Three different people greeted me as I walked in and took my seat. The building was sparsely decorated but full of small touches. There was an instrumental prelude, and an old man with a box of matches waddled up to light the candles at the front. I saw on the front of my program that I was visiting the Second Congregational Church in Newcastle, which is part of the United Church of Christ. A few gathering words were spoken, followed by a hymn. An older woman carried a notebook up to the front. She had short, brown hair and red-rimmed glasses. She performed a solo for the congregation, “His Eye is On the Sparrow.” She had a lovely voice, but it seemed strange to me because of my previous association with the song. I’d only ever heard Lauryn Hill sing it. In comparison to the emotional, gospel tone of Ms. Hill, the woman in the red-rimmed glasses seemed so rigid, so clear, so proper. I imagined my grandmother singing a cover of “Killing Me Softly” and smiled.
After the sermon there was a second solo, followed by the closing hymn. I went downstairs to attend my beloved coffee hour, and found the parish hall filled with brownies and blueberry muffins. I stuck up a conversation with a little old lady whose voice was high and delicate and reminded me of a famous actress, though I wasn’t sure which one exactly. Her eyes got wide when I told her about my journey, and she pulled another person into our conversation. A few seconds later she ducked away, and soon the gossip was spreading through the whole room and people kept coming up to me to hear my story.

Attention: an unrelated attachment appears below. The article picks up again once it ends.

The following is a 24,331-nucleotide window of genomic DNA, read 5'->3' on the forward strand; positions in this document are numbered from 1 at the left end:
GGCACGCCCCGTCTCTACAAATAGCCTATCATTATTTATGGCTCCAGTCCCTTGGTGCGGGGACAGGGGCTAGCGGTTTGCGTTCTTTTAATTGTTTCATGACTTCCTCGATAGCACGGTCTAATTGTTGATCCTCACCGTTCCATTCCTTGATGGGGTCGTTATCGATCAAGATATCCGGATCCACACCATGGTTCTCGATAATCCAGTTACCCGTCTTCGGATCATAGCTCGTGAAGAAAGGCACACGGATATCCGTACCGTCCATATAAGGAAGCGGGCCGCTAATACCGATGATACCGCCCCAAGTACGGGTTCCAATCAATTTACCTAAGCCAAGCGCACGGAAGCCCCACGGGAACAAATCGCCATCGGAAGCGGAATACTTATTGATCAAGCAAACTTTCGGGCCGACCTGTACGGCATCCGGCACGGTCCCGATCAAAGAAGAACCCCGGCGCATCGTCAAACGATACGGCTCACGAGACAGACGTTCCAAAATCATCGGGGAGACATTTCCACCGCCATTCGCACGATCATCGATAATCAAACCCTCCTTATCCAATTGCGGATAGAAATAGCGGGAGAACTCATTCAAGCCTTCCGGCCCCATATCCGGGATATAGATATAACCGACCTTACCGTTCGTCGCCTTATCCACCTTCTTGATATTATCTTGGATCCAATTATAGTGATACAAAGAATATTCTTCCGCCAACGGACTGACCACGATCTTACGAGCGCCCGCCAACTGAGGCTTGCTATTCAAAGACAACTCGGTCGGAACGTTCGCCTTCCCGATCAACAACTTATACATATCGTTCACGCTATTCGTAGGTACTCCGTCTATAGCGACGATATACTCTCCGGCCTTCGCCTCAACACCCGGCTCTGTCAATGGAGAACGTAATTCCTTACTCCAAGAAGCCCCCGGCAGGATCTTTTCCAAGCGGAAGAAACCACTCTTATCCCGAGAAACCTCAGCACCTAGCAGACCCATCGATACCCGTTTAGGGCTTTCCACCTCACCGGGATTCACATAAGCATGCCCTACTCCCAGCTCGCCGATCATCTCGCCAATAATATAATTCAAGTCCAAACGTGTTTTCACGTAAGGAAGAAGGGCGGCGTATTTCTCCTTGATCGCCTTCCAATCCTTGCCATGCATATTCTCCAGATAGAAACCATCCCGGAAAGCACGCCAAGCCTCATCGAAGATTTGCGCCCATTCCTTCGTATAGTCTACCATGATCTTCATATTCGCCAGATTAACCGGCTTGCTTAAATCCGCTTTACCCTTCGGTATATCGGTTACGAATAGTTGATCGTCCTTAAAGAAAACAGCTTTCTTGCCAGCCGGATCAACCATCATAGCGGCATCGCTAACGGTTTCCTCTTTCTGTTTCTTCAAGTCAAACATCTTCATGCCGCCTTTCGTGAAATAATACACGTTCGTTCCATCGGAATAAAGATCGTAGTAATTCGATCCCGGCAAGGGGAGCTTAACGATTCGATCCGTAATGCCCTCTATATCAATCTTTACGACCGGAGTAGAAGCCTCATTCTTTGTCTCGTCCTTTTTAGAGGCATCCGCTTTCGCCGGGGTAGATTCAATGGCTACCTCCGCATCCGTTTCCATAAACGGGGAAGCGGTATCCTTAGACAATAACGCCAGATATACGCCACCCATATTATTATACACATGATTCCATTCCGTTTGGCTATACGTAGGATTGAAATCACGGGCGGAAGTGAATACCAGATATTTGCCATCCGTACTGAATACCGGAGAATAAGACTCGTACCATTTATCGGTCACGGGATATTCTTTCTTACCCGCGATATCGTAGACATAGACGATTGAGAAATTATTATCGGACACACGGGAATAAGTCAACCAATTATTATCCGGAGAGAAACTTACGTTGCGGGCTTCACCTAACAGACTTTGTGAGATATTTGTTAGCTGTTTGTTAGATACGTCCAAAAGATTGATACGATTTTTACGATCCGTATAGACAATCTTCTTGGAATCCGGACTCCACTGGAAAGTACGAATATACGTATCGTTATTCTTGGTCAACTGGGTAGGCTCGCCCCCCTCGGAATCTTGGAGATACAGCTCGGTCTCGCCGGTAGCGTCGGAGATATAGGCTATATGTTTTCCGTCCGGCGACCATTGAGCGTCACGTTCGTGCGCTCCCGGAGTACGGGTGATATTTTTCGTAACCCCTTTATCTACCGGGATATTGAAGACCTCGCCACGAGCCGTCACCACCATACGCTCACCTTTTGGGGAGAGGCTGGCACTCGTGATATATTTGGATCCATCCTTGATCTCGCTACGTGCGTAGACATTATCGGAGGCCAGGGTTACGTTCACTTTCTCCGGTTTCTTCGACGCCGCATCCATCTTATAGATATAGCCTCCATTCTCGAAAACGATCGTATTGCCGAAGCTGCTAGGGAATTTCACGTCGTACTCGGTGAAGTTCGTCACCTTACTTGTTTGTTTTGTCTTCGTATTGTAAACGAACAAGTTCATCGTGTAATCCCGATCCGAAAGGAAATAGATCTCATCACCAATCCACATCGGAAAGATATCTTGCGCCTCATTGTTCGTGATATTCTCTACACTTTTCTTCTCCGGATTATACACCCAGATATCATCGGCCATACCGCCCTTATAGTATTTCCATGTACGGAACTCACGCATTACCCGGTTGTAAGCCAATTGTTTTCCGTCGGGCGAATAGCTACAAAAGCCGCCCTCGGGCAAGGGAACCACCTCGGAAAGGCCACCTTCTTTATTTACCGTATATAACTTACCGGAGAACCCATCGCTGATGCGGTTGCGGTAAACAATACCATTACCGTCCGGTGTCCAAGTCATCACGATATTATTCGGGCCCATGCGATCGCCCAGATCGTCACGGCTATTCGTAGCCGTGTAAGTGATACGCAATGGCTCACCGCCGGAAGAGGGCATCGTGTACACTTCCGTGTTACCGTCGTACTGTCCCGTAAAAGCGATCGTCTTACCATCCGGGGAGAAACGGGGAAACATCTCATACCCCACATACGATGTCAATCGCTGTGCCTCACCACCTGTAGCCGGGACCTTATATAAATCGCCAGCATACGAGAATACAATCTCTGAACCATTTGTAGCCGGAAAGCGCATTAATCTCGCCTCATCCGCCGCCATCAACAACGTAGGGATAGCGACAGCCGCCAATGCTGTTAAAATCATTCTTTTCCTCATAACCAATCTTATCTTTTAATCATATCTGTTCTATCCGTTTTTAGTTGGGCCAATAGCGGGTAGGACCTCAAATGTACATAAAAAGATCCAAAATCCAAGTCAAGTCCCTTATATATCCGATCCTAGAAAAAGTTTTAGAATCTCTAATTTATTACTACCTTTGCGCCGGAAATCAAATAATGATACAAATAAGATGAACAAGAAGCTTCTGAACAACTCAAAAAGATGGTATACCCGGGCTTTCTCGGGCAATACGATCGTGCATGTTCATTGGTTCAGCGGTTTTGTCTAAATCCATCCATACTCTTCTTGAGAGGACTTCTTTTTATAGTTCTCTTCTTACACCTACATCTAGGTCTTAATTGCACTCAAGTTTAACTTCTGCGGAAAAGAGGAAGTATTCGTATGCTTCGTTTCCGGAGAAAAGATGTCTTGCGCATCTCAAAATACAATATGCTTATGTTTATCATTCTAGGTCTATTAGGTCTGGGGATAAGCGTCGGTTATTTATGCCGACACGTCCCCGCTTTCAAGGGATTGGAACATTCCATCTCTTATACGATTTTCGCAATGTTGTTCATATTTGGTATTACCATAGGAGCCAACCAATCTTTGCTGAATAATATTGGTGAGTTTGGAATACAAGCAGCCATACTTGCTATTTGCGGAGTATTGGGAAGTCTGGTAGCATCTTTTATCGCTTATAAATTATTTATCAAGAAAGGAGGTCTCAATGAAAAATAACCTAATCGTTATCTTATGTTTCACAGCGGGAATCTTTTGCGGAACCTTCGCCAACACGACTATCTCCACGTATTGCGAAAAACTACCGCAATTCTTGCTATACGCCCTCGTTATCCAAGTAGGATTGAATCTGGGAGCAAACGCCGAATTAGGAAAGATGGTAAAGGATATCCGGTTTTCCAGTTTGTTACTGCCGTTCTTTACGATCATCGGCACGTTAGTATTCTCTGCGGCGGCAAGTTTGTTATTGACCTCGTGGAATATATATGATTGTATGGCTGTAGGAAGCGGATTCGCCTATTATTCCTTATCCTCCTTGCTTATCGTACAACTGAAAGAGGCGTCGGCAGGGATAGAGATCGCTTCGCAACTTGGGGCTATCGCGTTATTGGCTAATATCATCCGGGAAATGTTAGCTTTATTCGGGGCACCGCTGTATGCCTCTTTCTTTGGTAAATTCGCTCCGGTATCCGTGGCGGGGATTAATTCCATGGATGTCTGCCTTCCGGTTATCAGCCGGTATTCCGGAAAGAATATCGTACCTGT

And that’s when I experienced another first. I tend to get asked a lot of the same questions when I tell my story. But one of the first people I spoke with during Coffee Hour at Second Congregational managed to ask me a question I had never heard before:
“What can we do to help?”
I was so surprised I didn’t have an answer. I still didn’t have an answer a few minutes later when a completely different parishioner asked the same thing. Eventually I suggested that they take my card and contact me if they knew anyone I could stay with on my way back towards Seattle. They smiled when I explained that I hadn’t heard of their church at all before today, and that I simply stopped because they were starting the service when I happened to be driving by. I excused myself to go to the bathroom, and when I came back out I saw a pair of women loading up a collection of brownies, cookies, and muffins into some tin foil. They handed me Ziplock bags full of extra veggies as well as some cheese and crackers, insisting it was the least they could do.
I have met some wonderful people on my journey. I’ve been invited into the homes of complete strangers. I’ve had men I didn’t know stop to fix my tires. I’ve had families give me a chair to sit on and a beer to drink. I’ve experienced some fantastic examples of humanity on my trip. But I don’t know that I’ve ever felt quite so genuinely welcomed as I did at Second Congregational. And it all comes down to that one question: What can we do to help? We would all do well to make such a sentiment central to our lives, and I think churches have a duty to do so. It has been pointed out that the church is the only organization that exists primarily for the benefit of non-members. I have never felt the benefit of being a non-member so strongly as I did in that little basement parish hall in Maine – a place I only found because the timing was right.